The weather was very hot and harsh and it just accentuated the hellish feeling of the valley. Our group proceeded on the trail which led us to hot fuming lakes, sulphurous streams, it seem that the name is befitting of the place which makes life almost inhospitable there!

Cameras were up by the dozens, followed by clicks and clicks of the camera buttons as we lapped up pictures after pictures of the scenic valley.

Thursday, November 5, 2009

Japan Tour: Toilets


In Singapore, every time I bake a cake, it is such a mundane, dull and unexciting affair, which I complete all within 5 minutes at the very most.

If you do not understand what I mean, ‘bake a cake’ is just an euphemism for moving one’s bowels, now you get it, don’t you?

Why am I writing such a topic? Is it that I run out of topic to write as to stoop to this ‘shitty’ level? Of course not, this post is a continuation of my holidays in Hokkaido, Japan last month, so sit back and enjoy!

I have always heard so much about the Japanese toilet bowl which melds technology with one of man’s basic needs since evolution. Thus in Hokkaido, I was most pleased to witness the first ‘vestige’ of such brilliant toilet bowls in Japan’s airport.

However, my first encounter with the toilet bowl then did not ‘translate into action’. I was starving after having been through tens of hours of flight and coach travel to get from Singapore to Hokkaido. I did not have the ‘prerequisite’ to do my first and special ‘bombing’ on Hokkaido.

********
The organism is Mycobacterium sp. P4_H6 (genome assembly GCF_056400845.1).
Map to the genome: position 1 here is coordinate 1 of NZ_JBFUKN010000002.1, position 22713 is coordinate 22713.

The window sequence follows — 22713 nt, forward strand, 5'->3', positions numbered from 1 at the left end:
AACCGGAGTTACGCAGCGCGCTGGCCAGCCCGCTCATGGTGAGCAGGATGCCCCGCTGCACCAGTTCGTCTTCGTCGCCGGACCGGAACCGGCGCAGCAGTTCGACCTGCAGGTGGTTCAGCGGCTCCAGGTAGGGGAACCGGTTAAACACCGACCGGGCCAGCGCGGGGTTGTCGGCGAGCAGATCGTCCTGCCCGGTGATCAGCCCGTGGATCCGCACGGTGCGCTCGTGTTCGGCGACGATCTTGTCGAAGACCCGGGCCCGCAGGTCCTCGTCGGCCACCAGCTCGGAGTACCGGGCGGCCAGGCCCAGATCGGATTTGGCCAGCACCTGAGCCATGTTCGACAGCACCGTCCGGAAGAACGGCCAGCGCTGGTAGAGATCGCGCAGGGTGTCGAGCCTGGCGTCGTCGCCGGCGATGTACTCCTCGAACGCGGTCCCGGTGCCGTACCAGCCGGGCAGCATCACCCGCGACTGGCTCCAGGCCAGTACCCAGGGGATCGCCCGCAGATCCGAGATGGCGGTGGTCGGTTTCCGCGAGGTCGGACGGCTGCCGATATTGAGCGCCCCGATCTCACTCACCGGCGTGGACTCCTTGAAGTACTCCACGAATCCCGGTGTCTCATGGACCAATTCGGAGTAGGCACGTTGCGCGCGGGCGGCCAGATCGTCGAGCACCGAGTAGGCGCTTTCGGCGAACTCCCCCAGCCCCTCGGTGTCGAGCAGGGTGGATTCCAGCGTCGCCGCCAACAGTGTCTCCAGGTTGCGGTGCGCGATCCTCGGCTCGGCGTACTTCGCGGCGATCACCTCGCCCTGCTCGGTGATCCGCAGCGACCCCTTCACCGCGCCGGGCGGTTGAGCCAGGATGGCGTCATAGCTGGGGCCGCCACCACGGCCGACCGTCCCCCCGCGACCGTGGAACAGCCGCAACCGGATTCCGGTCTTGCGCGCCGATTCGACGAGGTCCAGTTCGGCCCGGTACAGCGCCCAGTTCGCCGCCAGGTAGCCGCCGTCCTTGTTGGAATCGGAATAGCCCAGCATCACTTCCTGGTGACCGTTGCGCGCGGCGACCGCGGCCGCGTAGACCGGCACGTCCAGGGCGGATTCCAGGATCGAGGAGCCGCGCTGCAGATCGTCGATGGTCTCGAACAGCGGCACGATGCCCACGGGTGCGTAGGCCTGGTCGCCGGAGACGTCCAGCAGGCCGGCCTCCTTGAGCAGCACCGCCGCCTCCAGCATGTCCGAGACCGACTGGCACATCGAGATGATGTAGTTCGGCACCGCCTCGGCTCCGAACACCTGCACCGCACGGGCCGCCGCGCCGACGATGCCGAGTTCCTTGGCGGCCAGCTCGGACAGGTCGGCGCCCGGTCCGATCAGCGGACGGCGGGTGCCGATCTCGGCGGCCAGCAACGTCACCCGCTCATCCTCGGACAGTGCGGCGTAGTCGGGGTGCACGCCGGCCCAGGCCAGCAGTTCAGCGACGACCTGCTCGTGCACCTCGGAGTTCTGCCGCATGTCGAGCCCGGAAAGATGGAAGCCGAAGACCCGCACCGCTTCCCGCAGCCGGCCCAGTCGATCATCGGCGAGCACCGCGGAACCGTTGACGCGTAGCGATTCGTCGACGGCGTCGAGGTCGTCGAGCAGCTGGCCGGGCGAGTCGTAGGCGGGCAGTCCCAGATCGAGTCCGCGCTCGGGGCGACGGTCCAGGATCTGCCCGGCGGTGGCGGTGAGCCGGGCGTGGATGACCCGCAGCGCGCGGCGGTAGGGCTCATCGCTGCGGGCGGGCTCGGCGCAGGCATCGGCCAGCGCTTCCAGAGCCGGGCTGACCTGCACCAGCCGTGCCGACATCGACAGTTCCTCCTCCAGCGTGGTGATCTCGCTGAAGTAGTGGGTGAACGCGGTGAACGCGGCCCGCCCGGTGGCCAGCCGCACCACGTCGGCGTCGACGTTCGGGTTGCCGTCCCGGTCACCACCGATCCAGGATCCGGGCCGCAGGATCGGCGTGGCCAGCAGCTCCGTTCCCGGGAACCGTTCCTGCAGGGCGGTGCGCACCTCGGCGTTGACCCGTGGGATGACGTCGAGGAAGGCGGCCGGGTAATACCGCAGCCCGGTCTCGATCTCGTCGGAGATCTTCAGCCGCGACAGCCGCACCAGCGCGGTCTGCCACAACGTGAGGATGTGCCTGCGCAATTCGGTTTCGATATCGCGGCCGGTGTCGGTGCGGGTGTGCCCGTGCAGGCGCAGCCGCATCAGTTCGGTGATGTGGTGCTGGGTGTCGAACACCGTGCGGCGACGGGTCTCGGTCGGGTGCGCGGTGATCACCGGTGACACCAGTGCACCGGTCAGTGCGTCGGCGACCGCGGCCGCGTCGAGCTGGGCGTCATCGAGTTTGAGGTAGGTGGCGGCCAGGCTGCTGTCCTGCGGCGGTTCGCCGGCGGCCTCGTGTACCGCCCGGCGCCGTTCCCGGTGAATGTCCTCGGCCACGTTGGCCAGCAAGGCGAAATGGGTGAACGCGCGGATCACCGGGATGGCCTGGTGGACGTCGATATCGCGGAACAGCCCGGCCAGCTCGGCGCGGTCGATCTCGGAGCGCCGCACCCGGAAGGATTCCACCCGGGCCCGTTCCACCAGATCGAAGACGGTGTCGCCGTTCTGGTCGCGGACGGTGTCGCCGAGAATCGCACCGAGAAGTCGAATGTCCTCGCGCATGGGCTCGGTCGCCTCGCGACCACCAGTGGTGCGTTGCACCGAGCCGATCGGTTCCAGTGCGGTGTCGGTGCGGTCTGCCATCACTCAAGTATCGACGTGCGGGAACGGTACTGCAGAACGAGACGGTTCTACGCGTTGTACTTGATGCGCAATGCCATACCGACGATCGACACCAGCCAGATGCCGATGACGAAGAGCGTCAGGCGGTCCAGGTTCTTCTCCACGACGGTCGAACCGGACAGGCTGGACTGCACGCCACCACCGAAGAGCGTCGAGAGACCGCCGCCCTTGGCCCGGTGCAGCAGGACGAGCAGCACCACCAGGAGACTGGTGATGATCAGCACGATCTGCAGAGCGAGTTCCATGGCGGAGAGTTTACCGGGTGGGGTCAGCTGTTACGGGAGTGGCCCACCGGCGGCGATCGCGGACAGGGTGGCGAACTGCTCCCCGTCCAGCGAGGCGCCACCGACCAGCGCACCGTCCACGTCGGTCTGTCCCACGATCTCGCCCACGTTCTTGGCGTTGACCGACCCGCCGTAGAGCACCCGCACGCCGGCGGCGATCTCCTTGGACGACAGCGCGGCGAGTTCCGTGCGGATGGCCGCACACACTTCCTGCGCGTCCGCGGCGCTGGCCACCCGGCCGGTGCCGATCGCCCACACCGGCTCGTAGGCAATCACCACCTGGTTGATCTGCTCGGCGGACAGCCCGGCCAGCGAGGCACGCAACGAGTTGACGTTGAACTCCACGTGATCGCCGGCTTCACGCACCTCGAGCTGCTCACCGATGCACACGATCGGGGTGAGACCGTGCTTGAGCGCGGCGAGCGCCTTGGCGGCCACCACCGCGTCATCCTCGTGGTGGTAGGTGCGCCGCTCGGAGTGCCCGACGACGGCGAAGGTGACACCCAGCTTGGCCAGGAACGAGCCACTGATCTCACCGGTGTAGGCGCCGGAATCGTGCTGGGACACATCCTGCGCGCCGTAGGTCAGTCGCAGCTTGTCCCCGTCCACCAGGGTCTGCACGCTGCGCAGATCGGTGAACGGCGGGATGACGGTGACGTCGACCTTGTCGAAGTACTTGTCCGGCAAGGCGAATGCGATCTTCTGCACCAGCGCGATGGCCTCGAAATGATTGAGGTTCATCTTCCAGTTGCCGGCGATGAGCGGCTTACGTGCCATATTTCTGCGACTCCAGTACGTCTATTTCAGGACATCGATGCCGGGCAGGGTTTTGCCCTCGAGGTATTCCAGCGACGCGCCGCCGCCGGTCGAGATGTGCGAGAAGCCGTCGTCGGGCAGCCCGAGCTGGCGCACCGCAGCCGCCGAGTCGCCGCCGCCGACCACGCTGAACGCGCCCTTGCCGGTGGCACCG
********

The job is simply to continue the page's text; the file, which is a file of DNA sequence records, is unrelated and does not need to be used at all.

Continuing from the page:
On the first night at the Japanese hotel, after a full and hearty buffet dinner, I soon accumulated enough ‘capital’ to do my ‘big business’ in the Japanese toilet bowl in my hotel room and I entered the toilet eagerly.

What followed was a succession of quick and unrelenting ‘bombings’: “POO….BOO….ARGHHHH……OOHHH”

Calm and tranquility soon reigned thereafter.

Why is the Japanese toilet bowl special? To cut the long story short, each Japanese toilet bowl comes with features that help you to wash up after a series of “bombings”.

After I was done with my “business”, I pressed one of the 3 or 4 buttons on the armrest of the toilet bowl valiantly. ‘Valiantly’ is the appropriate word to use as the description for each button is made in Japanese words, there were some pictorial description but I could not comprehend them. After pressing one of the buttons, I waited anxiously for my fate!

A noozle emerged from the interior of the top of the bowl and proceeded to shoot needle-shots of water but it did not reach the targeted area of washing as it went beyond (I later realized it was for washing of women’s sensitive part). So I stopped it with the ‘stop’ button, which I could make out.